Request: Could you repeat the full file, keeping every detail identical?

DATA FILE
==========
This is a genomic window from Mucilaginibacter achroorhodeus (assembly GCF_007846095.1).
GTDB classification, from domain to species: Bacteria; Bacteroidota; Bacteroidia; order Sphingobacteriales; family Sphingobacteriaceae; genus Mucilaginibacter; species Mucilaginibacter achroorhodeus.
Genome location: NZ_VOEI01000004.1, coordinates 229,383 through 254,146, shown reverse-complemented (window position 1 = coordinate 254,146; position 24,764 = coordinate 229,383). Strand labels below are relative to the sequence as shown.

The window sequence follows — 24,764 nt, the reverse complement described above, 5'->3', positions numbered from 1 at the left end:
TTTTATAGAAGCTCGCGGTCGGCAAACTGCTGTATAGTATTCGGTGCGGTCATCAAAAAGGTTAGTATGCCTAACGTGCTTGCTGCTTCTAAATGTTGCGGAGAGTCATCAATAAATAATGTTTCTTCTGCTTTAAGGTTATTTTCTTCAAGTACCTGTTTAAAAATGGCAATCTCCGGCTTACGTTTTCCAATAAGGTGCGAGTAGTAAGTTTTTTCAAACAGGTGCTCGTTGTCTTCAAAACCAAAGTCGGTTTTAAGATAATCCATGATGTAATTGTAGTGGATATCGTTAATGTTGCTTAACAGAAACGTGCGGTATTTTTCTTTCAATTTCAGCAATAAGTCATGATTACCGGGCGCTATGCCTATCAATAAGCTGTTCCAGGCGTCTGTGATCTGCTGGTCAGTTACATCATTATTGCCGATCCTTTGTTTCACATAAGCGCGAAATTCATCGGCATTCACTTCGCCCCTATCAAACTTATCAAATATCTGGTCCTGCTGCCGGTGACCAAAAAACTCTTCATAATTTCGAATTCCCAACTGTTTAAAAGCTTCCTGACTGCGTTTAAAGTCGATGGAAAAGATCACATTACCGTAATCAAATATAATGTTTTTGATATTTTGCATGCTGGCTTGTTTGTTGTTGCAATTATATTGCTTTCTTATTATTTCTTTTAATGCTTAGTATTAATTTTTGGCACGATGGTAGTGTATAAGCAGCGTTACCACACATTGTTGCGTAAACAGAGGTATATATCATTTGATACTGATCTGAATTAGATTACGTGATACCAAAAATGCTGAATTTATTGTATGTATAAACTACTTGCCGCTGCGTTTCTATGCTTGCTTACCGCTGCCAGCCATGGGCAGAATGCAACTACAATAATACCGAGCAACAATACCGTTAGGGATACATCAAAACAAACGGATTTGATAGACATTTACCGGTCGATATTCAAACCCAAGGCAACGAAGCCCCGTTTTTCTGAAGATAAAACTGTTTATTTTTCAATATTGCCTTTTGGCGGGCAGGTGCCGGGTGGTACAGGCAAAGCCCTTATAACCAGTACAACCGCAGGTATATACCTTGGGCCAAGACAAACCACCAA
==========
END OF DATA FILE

This is a genomic window from Mucilaginibacter achroorhodeus (assembly GCF_007846095.1).
GTDB classification, from domain to species: Bacteria; Bacteroidota; Bacteroidia; order Sphingobacteriales; family Sphingobacteriaceae; genus Mucilaginibacter; species Mucilaginibacter achroorhodeus.
Genome location: NZ_VOEI01000004.1, coordinates 229,383 through 254,146, shown reverse-complemented (window position 1 = coordinate 254,146; position 24,764 = coordinate 229,383). Strand labels below are relative to the sequence as shown.

The window sequence follows — 24,764 nt, the reverse complement described above, 5'->3', positions numbered from 1 at the left end:
TTTTATAGAAGCTCGCGGTCGGCAAACTGCTGTATAGTATTCGGTGCGGTCATCAAAAAGGTTAGTATGCCTAACGTGCTTGCTGCTTCTAAATGTTGCGGAGAGTCATCAATAAATAATGTTTCTTCTGCTTTAAGGTTATTTTCTTCAAGTACCTGTTTAAAAATGGCAATCTCCGGCTTACGTTTTCCAATAAGGTGCGAGTAGTAAGTTTTTTCAAACAGGTGCTCGTTGTCTTCAAAACCAAAGTCGGTTTTAAGATAATCCATGATGTAATTGTAGTGGATATCGTTAATGTTGCTTAACAGAAACGTGCGGTATTTTTCTTTCAATTTCAGCAATAAGTCATGATTACCGGGCGCTATGCCTATCAATAAGCTGTTCCAGGCGTCTGTGATCTGCTGGTCAGTTACATCATTATTGCCGATCCTTTGTTTCACATAAGCGCGAAATTCATCGGCATTCACTTCGCCCCTATCAAACTTATCAAATATCTGGTCCTGCTGCCGGTGACCAAAAAACTCTTCATAATTTCGAATTCCCAACTGTTTAAAAGCTTCCTGACTGCGTTTAAAGTCGATGGAAAAGATCACATTACCGTAATCAAATATAATGTTTTTGATATTTTGCATGCTGGCTTGTTTGTTGTTGCAATTATATTGCTTTCTTATTATTTCTTTTAATGCTTAGTATTAATTTTTGGCACGATGGTAGTGTATAAGCAGCGTTACCACACATTGTTGCGTAAACAGAGGTATATATCATTTGATACTGATCTGAATTAGATTACGTGATACCAAAAATGCTGAATTTATTGTATGTATAAACTACTTGCCGCTGCGTTTCTATGCTTGCTTACCGCTGCCAGCCATGGGCAGAATGCAACTACAATAATACCGAGCAACAATACCGTTAGGGATACATCAAAACAAACGGATTTGATAGACATTTACCGGTCGATATTCAAACCCAAGGCAACGAAGCCCCGTTTTTCTGAAGATAAAACTGTTTATTTTTCAATATTGCCTTTTGGCGGGCAGGTGCCGGGTGGTACAGGCAAAGCCCTTATAACCAGTACAACCGCAGGTATATACCTTGGGCCAAGACAAACCACCAA